My J.C. Penney


Yesterday I read about the new strategy for the old J.C. Penney stores: Put in brand departments and NO MORE SPECIAL SALES! Everything is to be priced fairly (reflecting true cost) every day.

Today I read that J.C. Penney stock is up. No surprise. One of the cost-cutting effects will be to get rid of all those employees whose job it was to paste new price tags over old price tags.

I’m not sure yet how I feel about this. My image of J.C. Penney comes from the childhood memory of being taken by the hand to that smallish department store a half-block down a side street from Main to get basic school clothes: underwear, socks, and a Girl Scout uniform. Maybe there were other items, too, but I knew and still know that Penney’s is not where you go for “outfits” (i.e. stylish clothes). We went to Winkelman’s or Heinemann’s as we grew older – with friends – to buy swim suits or coats. Yes, we were allowed to charge them to our parents. It only took a phone call.

In my heart of hearts I want Penney’s to survive, and not by dedicating 400 square feet to Martha Stewart or by clearing out the center of the store of cosmetics and jewelry in order to put in a food court. I would like it to be something like a 3-D Vermont Country Store, where I could go back in time and buy decent socks. I would like to be able to have tailored white blouses always available. Likewise, good quality towels and blankets that can be ordered monogrammed. I want cozy flannel nightgowns for winter and cool cotton pajamas for summer.

Add in a department that has good quality children’s shoes, something almost impossible to find these days. How about boys’ camp shorts, the ones with the roomy patch pockets and a clip on the belt loop? Oh? These now are called cargo pants? You don’t understand:  I mean the short pants that can be passed on next year to another child. By the way, whatever happened to kids’ overalls — not the farmer kind stocked at Sears & Roebuck even further down the side street, but corduroy ones — the kind you wore with striped tee shirts.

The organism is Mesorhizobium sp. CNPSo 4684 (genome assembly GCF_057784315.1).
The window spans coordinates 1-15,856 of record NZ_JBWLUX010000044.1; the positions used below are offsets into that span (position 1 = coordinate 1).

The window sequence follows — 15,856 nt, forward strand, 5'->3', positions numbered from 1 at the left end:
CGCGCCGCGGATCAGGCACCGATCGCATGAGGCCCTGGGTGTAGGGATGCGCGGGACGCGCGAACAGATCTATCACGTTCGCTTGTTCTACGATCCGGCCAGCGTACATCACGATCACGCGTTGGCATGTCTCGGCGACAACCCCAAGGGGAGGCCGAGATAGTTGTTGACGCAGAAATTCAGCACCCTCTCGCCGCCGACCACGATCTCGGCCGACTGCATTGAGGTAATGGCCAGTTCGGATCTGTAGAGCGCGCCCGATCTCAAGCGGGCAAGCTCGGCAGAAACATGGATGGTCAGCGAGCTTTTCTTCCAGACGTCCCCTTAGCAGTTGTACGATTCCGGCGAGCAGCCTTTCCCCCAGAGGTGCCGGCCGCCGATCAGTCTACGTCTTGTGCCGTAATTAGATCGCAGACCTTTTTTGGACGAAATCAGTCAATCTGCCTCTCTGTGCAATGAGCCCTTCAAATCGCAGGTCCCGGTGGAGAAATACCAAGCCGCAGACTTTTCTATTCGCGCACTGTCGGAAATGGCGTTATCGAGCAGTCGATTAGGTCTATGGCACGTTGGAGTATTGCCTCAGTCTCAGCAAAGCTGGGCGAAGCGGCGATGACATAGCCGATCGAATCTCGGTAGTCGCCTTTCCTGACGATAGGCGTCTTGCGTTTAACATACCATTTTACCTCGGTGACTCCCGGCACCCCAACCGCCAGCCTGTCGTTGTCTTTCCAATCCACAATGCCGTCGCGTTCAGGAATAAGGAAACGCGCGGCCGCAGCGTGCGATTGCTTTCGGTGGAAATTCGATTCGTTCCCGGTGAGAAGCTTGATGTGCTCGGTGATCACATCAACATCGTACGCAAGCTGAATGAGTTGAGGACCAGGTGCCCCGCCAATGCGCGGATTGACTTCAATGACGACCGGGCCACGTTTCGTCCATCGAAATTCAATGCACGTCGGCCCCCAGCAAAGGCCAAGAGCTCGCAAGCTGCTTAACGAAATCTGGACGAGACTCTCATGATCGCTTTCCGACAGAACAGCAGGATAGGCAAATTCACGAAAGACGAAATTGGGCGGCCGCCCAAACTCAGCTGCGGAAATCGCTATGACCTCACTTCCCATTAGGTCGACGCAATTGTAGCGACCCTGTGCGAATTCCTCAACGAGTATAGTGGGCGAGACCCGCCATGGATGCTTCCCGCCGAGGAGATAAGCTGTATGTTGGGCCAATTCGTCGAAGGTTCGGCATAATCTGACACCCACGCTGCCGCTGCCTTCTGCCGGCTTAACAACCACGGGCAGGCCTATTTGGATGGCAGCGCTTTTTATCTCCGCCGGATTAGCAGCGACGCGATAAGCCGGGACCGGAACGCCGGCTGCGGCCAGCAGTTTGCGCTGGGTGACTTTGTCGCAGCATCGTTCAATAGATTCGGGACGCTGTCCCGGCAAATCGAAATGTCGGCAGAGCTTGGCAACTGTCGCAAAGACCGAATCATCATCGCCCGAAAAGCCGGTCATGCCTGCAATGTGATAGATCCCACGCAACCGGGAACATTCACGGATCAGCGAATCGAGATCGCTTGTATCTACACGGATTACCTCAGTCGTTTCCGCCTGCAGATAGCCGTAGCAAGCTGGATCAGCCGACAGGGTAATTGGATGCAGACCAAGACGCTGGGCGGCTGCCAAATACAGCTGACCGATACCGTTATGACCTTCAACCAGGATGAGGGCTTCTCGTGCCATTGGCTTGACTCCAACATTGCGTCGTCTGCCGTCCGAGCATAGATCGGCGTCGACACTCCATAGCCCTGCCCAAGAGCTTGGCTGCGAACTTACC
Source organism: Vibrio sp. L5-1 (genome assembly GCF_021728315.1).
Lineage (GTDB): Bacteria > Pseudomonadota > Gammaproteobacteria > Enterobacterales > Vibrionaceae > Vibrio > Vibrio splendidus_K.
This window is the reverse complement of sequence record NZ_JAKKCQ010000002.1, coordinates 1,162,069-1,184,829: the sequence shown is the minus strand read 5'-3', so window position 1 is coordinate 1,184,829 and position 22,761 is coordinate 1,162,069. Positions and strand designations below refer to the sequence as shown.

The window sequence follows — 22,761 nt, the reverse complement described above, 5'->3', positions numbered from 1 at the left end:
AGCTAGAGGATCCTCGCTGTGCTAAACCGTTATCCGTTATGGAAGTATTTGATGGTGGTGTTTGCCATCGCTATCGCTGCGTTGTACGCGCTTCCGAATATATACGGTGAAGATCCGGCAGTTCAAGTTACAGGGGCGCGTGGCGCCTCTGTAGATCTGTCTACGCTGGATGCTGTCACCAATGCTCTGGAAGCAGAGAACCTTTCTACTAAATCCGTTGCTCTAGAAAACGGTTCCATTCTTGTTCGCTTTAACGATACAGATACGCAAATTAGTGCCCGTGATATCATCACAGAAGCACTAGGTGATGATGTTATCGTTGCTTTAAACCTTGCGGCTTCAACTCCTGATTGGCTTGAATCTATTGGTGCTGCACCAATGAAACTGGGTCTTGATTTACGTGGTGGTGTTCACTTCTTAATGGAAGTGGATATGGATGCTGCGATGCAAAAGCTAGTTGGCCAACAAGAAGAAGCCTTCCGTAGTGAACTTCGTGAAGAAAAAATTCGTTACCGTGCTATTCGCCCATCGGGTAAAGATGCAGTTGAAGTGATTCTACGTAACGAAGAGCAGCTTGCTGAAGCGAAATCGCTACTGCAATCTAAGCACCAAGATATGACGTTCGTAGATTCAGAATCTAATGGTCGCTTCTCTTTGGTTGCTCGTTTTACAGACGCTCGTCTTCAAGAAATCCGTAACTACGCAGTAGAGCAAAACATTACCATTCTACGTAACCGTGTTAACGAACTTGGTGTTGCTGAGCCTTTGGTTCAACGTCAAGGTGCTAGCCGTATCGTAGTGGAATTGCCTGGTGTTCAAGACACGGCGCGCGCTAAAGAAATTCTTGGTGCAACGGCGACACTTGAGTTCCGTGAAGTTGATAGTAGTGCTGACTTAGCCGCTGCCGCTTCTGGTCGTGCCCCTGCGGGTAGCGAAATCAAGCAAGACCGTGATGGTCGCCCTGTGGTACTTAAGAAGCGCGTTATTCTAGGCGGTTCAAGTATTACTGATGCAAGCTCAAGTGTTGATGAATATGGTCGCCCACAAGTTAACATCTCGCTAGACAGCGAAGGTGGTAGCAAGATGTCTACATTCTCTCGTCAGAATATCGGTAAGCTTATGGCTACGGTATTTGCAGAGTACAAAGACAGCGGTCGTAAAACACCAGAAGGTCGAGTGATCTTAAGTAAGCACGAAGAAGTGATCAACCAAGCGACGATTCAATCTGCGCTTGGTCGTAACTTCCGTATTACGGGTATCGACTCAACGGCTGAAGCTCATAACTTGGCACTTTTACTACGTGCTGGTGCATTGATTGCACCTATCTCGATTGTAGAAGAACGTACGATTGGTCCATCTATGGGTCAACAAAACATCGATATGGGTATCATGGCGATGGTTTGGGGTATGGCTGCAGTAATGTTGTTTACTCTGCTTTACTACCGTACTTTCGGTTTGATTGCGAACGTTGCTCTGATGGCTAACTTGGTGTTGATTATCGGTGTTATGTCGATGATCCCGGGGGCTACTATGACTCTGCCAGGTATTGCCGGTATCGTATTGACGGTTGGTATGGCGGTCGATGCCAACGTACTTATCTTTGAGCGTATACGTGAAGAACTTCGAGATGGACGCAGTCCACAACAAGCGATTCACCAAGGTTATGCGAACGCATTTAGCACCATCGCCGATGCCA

As for the branding of departments, I’ve seen that happen in the biggest store in the world, Harrods in London. In my mind that is a disaster, simply lifting store fronts up three or four floors beyond where you want to be, in the full stomach of a Victorian matron.

Harrods used to feature English goods, things people really needed, every substantial household had, and that lasted a lifetime, or two, or three. Now it is hard to find English-made goods anywhere. If you want to try to find a particular thing in the store that claims to be “the biggest,” you have to wade first through the ground floor throngs, past the watchful eyes of snooty salesclerks who will perhaps show you (depending on how you are dressed) unbelievably expensive handbags, perfumes, scarves, etcetera, to get to the elevators. First this makes you feel bad. You are a Have Not. Then it makes you pleased that you have escaped the trap.

You might then saunter into the ground floor Food Halls, which are still quintessentially British. The basic clientele there is reputedly Royal, but the clerks will sell an ordinary shopper anything we want (if we are willing to “queue” a while). The clerks are professional, but still willing to please and charm the customer.

One change in the Food Halls: There no longer is a stack of naked beef roasts in a display in a corner of the floor. These days, it would be considered unsanitary and perhaps in (pardon the pun) bad taste. Possibly, even Mohammed Al Fayed, who now owns the store, can’t bear to throw away good meat at today’s prices.

Another change: Harrod’s now accepts Chinese credit cards.

Just wondering…how many days they allowed the same roasts to serve as props — back in the good old days of gluttony.


Leave a Reply




You can use these HTML tags

<a href="" title=""> <abbr title=""> <acronym title=""> <b> <blockquote cite=""> <cite> <code> <del datetime=""> <em> <i> <q cite=""> <strike> <strong>